December 2009 Archives

Time to say what we want from Government IT

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FIPR has issued a call by Ideal Government for suggestions as to "what we want from government IT". yesterday I pointed out that those promoting on-line services commonly ignore the cost of the time we spend trying to access them. However, we need to do rather more than "merely" transform the quality of current public sector on-line services if we are to use IT to help make the savings and service improvements needed to help HMG balance its books.     

The case for e-Government values your time at zero.

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Christmas is a time for talking to "real" people. Among other "setting the world to rights" conversations, I heard a more credible view as to why the proportion of the UK population transacting regularly on-line has not only stopped growing but is falling. But first the data:

Is Global Warming God's way of telling us something?

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Two thousand years ago God sent his only son as the final messenger to tell mankind to get its act together. Two thousand years of "progress" later, most of us, still appear unable to plan for the inevitable. Y2K was a classic dummy run: expensive for those dummies who had not fixed their systems well in advance: in ICL John Pinkerton ordered us to fix them as part of the   decimalisation programme - back in 1971.

Why do phishermen take Christmas Day off?

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They don't but most of the machines in their botnets have been switched off for the day. Only the obsessives are on-line and they are less likely to be infected.

 

 

Phished while waiting for the delivery of your on-line orders?

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The holiday season is busy for everyone including criminals. Here are some of the holiday attacks that E-Victims.Org have been seeing:

 

The attack on off-line banking

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Whichever way the UK Payments Council votes today with regard to setting a date for switching off the cheque clearing system it puts current debate on e-crime into context. From the perspective of the banks, major supermarket chains and the on-line world it is a nuisance factor - not a serious problem and certainly not a show-stopper. Their world appears to look rather different to that seen by small firms and the elderly and vulnerable. Who is right?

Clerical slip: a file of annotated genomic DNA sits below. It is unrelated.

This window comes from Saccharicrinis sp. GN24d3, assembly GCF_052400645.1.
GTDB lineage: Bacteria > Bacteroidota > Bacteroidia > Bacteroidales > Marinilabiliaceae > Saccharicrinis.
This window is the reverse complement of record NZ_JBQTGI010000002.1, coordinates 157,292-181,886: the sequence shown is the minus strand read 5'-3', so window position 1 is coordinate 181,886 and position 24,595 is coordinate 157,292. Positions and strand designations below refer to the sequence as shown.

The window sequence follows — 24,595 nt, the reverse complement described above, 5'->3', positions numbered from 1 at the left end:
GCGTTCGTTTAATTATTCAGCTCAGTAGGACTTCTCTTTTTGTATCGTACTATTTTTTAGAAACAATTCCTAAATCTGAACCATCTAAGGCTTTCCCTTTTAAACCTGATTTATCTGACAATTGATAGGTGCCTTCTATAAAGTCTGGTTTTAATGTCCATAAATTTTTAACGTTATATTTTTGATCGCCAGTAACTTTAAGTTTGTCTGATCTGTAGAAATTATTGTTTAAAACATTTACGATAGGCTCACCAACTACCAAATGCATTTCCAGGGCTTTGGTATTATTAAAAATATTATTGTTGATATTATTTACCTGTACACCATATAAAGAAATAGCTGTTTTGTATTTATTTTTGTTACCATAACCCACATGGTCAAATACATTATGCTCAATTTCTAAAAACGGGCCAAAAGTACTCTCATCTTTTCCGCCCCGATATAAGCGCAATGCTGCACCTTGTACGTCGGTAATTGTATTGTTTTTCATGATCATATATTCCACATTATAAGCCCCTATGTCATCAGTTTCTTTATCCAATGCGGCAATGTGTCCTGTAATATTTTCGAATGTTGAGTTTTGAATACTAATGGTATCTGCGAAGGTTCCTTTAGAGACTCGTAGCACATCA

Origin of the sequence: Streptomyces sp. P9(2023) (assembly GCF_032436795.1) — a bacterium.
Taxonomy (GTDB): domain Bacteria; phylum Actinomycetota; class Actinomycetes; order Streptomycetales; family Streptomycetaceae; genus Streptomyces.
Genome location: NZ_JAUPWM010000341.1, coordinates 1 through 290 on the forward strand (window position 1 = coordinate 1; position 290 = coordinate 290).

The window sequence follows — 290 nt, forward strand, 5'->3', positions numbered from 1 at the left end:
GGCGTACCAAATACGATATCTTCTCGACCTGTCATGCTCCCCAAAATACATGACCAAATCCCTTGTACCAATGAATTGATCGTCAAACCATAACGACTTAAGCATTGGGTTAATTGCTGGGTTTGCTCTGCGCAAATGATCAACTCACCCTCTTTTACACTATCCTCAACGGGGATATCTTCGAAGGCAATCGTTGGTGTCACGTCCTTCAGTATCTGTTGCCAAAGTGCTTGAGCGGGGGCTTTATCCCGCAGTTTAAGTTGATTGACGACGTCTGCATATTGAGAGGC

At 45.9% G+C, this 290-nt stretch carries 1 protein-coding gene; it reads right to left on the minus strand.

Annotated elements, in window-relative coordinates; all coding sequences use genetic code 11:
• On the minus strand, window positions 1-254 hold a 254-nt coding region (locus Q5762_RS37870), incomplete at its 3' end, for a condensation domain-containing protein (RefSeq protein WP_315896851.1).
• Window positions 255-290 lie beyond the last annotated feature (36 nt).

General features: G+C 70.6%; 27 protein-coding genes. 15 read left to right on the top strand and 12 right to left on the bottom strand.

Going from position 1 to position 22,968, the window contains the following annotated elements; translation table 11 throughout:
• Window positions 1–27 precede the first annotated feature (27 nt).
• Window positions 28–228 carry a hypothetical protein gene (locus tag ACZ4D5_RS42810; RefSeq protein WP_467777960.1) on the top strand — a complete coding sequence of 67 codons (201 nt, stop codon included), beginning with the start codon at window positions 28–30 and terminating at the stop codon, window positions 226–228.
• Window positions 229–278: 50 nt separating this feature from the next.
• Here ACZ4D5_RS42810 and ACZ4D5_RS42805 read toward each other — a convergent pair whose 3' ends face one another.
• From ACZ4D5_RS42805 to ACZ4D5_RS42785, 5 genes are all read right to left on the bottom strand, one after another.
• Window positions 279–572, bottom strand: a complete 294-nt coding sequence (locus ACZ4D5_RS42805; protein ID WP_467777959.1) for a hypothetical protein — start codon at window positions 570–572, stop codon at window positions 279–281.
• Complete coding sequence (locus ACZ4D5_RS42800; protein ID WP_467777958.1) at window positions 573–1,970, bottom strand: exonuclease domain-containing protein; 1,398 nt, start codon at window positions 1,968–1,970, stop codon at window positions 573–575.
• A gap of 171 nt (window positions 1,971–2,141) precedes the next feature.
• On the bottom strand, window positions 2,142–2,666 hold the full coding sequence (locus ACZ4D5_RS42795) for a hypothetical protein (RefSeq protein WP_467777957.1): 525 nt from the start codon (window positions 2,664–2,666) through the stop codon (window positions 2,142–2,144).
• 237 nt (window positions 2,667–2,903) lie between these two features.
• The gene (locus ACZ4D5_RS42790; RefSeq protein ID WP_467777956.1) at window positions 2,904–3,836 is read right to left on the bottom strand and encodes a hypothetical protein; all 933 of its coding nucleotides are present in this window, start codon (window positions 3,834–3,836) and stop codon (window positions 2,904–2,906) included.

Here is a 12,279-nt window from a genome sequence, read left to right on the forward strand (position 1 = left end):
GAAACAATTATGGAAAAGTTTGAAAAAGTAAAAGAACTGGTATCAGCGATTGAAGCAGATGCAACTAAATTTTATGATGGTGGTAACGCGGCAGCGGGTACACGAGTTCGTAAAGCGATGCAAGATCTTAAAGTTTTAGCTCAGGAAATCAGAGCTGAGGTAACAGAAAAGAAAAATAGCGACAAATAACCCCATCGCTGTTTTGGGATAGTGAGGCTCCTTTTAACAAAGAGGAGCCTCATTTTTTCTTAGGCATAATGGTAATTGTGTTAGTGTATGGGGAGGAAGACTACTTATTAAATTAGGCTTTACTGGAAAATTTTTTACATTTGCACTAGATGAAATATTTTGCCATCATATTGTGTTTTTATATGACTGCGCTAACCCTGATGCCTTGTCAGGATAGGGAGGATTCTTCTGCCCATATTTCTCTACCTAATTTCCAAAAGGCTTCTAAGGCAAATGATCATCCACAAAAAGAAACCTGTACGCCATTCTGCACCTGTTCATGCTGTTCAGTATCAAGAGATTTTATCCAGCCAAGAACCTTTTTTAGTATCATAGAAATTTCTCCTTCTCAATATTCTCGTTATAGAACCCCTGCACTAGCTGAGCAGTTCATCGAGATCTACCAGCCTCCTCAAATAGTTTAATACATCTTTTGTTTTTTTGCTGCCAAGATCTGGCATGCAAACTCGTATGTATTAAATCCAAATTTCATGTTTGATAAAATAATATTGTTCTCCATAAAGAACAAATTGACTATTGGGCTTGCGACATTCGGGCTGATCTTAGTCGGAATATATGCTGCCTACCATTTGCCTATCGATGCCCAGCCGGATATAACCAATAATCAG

Net industry told to adapt or die: it didn't. Now we are kicking the corpse.

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This morning I had cause to look at the BBC cover of my speach at TMA 2002. I told the audience unless they got their political act together most of the exhibitors would be out of a job within the year. They did not and they were. There was no TMA 2003.

Who trusts who and what over the Internet?

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Last monday the EURIM E-Crime Group, chaired by the Rt Hon Alun Michael MP, discussed progress and plans for the formation of the E-Crime Reduction Partnership and how the various communities of information systems and security professionals might contribute. Much of the discussion was predictable but a few eyebrows were raised at comments on industry complacency and gaps between perception and reality and the pace of change.  

Is today make or break for UK trusted on-line trading?

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Today is the annual peak of on-line transactions in the run-up to Christmas. Will consumers stay away because they are scared of being ripped off? Will they once again flock on-line for their annual binge? If so, will the proportion of fraud be such as to trigger a backlash in the New Year?

Puzzled or paranoid: Can you trust pop-ups on a "trusted" site?

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Further to my entry yesterday I did a little Googling. Work at Home Moms gave the best advice - any on-line advert is almost certainly not from Google and the US Federal Trade Commission is investigating a wide variety of scams. I think the message is that even pop-ups on trusted sites are not to be trusted. I wonder when Bernie Krebs will do a set of on-line job hunter tips.   

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This page is an archive of entries from December 2009 listed from newest to oldest.

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